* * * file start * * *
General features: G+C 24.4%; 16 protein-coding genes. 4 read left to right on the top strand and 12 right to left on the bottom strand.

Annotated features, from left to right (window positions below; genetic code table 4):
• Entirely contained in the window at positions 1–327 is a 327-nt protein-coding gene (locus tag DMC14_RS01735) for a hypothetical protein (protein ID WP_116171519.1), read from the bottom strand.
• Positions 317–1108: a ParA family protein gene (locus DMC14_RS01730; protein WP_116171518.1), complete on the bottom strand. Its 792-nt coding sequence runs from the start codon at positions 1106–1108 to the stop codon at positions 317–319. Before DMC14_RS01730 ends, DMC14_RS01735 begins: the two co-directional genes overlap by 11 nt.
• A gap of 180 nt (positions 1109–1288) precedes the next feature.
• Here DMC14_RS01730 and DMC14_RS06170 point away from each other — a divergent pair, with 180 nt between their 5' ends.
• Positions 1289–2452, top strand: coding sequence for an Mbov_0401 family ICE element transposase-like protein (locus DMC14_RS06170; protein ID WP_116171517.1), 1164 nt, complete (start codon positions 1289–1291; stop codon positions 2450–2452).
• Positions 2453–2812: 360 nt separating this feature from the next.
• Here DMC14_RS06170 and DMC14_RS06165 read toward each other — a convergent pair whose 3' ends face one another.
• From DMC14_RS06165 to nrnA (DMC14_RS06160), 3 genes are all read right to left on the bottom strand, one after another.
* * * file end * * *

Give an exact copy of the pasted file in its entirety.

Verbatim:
General features: G+C 24.4%; 16 protein-coding genes. 4 read left to right on the top strand and 12 right to left on the bottom strand.

Annotated features, from left to right (window positions below; genetic code table 4):
• Entirely contained in the window at positions 1–327 is a 327-nt protein-coding gene (locus tag DMC14_RS01735) for a hypothetical protein (protein ID WP_116171519.1), read from the bottom strand.
• Positions 317–1108: a ParA family protein gene (locus DMC14_RS01730; protein WP_116171518.1), complete on the bottom strand. Its 792-nt coding sequence runs from the start codon at positions 1106–1108 to the stop codon at positions 317–319. Before DMC14_RS01730 ends, DMC14_RS01735 begins: the two co-directional genes overlap by 11 nt.
• A gap of 180 nt (positions 1109–1288) precedes the next feature.
• Here DMC14_RS01730 and DMC14_RS06170 point away from each other — a divergent pair, with 180 nt between their 5' ends.
• Positions 1289–2452, top strand: coding sequence for an Mbov_0401 family ICE element transposase-like protein (locus DMC14_RS06170; protein ID WP_116171517.1), 1164 nt, complete (start codon positions 1289–1291; stop codon positions 2450–2452).
• Positions 2453–2812: 360 nt separating this feature from the next.
• Here DMC14_RS06170 and DMC14_RS06165 read toward each other — a convergent pair whose 3' ends face one another.
• From DMC14_RS06165 to nrnA (DMC14_RS06160), 3 genes are all read right to left on the bottom strand, one after another.